The secret to great stuffed grape leaves is plucking the leaves before they’ve gotten stiff. (Barbara Damrosch)

A while back, I wrote about my adventures stuffing some huge nasturtium leaves. I had blanched them and filled them with the rice mixture normally used for dolmades, which are grape leaves stuffed the traditional Greek way. For comparison I stuffed grape leaves, too, but that late in summer they were disappointingly tough, even after blanching. “You’re supposed to pick them when they first come out,” a friend said with withering scorn.

So this year I gathered them at the perfect moment and tried again. From our grape arbor, I chose leaves that had just reached the size of the palm of my hand but were still soft and pliable, like cloth. After cutting them off the vines with scissors, I snipped off the stems and made a stack of them in a pan. I poured in boiling water and let them sit for five minutes, which made them even softer. But if handled carefully they could still be spread out on a wooden cutting board to receive their filling.

This year’s stuffing mixture contained brown rice, pine nuts, raisins, grated onion, cumin, olive oil, pepper and salt. From browsing Greek cookbooks I knew that the rice should first be boiled just long enough to absorb water, but it should do its final tenderizing inside the wrappers. So I boiled, drained, combined, stirred and dropped a spoonful of stuffing onto the base of each leaf. Then I made my little cigars, folding over one side, then the bottom, then the other side, then the final roll upward. They looked just like the ones in the deli.

Because I had no idea how long to cook them when using brown rice (Greek recipes use white) I placed them seam-side-down in a pan, added water to submerge them and put them covered into the oven. This is my trick for cooking rice dishes when I don’t know how much water is needed and I’m afraid the rice might stick and burn.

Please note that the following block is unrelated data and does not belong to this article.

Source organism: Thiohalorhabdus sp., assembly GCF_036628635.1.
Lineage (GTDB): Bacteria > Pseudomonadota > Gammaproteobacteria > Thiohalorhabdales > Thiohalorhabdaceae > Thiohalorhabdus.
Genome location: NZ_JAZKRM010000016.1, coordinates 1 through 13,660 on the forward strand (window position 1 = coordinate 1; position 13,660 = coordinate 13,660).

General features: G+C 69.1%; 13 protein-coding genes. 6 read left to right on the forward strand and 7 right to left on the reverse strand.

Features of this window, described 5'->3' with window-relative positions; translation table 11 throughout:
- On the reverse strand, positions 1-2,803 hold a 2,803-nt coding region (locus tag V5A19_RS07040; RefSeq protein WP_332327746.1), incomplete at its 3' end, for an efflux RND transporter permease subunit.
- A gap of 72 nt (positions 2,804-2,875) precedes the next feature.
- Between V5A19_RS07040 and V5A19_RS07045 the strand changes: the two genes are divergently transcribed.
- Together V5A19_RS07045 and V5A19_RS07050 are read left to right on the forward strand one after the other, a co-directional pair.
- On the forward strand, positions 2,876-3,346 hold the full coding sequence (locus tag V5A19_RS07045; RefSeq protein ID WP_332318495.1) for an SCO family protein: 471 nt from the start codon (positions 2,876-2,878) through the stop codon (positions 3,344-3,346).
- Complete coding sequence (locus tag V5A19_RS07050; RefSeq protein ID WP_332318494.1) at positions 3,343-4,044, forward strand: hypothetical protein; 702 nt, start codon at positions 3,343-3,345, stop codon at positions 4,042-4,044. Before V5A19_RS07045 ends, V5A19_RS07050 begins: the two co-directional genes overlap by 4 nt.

Luck triumphed over ignorance. The packages had flattened slightly, but not as much as they would have if I’d remembered to weigh them down with a plate, as advised, to keep them from falling apart. They held together fine. When cool, I chilled them in the fridge and served them with lettuce, olive oil and lemon wedges.

Next time I’ll add garlic and swap out the raisins for capers and chopped olives. But otherwise they were just right, and what made them taste so good were the fresh-harvested leaves. Traditionally, if you want to stuff grape leaves out of season, you use ones that are pickled in brine. Freezing for several months is also said to preserve and tenderize them. But most of the leaves employed today are packed in jars with preservatives and are slightly tough, with a chemical taste. My fresh ones had none of that.

If you have a grapevine, check the leaves now for tenderness. If they’ve stiffened, promise yourself a treat from next year’s crop. Then go see how your nasturtiums are doing.

Damrosch is a freelance writer and the author of “The Garden Primer.”

Tip of the week

In hot weather, ornamental ponds need good aeration to keep fish healthy. Clean or replace filters and make sure pumps are working efficiently. Consider having a second pump in reserve. Do not top off ponds with municipal water without adding a chemical to counter the chloramines in tap water.

— Adrian Higgins